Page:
## Option builders

Builders allow you to define parsers using a convenient combinator-based syntax. Each builder takes a modifier as parameter, and returns a parser.

A modifier is a composition of functions which act on the option, setting values for properties or adding features, and is used to build the option from scratch and finally lift it to a single-option parser, which can then be combined with other parsers using normal Applicative combinators.

Modifiers are instances of the Monoid typeclass, so they can be combined using the composition function mappend (or simply (<>)).

See the haddock documentation for Options.Applicative.Builder for a full list of builders and modifiers.

## Arrow interface

It is also possible to use the Arrow syntax to combine basic parsers.

This can be particularly useful when the structure holding parse results is deeply nested, or when the order of fields differs from the order in which the parsers should be applied.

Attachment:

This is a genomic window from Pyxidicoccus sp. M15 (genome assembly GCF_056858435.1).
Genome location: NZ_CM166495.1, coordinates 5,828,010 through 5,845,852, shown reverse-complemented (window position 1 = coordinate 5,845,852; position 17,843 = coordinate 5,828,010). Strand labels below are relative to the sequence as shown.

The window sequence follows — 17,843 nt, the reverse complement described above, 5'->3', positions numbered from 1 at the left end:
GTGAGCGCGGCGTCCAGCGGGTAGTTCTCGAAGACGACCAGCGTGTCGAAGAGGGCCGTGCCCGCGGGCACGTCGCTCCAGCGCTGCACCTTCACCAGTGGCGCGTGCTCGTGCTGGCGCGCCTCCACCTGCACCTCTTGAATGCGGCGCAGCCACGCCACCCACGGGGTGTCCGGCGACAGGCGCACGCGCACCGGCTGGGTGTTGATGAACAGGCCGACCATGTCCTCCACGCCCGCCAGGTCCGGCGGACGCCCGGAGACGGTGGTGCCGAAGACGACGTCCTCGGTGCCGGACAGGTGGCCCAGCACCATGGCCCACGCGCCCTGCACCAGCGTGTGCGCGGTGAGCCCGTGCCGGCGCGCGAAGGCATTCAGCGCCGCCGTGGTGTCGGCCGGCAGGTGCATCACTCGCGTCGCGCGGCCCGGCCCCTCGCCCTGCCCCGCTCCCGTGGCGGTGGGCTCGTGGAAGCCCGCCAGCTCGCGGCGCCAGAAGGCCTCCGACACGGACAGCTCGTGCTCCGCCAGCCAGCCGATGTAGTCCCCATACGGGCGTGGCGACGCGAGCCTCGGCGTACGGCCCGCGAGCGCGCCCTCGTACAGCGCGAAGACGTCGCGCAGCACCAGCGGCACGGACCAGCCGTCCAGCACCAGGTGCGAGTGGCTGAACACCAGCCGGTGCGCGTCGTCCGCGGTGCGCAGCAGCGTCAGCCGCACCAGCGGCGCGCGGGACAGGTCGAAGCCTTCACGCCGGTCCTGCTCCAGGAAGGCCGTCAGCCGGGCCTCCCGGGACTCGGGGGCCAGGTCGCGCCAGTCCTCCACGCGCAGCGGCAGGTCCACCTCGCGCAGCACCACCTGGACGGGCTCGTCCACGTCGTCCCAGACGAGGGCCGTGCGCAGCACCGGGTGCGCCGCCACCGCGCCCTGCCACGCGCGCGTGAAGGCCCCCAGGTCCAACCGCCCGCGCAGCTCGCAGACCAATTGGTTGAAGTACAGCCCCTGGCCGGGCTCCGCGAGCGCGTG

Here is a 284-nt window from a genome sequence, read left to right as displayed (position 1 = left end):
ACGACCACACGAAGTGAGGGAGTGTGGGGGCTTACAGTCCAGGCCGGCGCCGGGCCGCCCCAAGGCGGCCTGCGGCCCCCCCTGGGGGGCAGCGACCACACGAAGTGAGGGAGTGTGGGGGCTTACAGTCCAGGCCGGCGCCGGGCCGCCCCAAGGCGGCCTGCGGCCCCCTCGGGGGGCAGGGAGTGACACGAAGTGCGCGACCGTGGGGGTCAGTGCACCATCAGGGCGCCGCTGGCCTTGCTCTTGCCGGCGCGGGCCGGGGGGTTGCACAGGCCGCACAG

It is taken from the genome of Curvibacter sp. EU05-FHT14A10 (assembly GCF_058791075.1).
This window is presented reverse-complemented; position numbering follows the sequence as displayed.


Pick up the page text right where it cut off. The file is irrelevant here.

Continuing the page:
Using functions from the Options.Applicative.Arrows module, one can write, for example:

data Options = Options
{ optArgs :: [String]
, optVerbose :: Bool }

opts :: Parser Options
opts = runA \$ proc () -> do
verbosity <- asA (option (short 'v' <> value 0)) -< ()
let verbose = verbosity > 0
args <- asA (arguments str idm) -< ()
returnA -< Options args verbose


where parsers are converted to arrows using asA, and the resulting composed arrow is converted back to a Parser with runA.

See tests/Examples/Cabal.hs for a slightly more elaborate example using the arrow syntax for defining parsers.

Note that the Arrow interface is provided only for convenience. The API based on Applicative is just as expressive, although it might be cumbersome to use in certain cases.

## How it works

A Parser a is essentially a heterogeneous list of Options, implemented with existential types.

All options are therefore known statically (i.e. before parsing, not necessarily before runtime), and can, for example, be traversed to generate a help text.

See this blog post for a more detailed explanation based on a simplified implementation.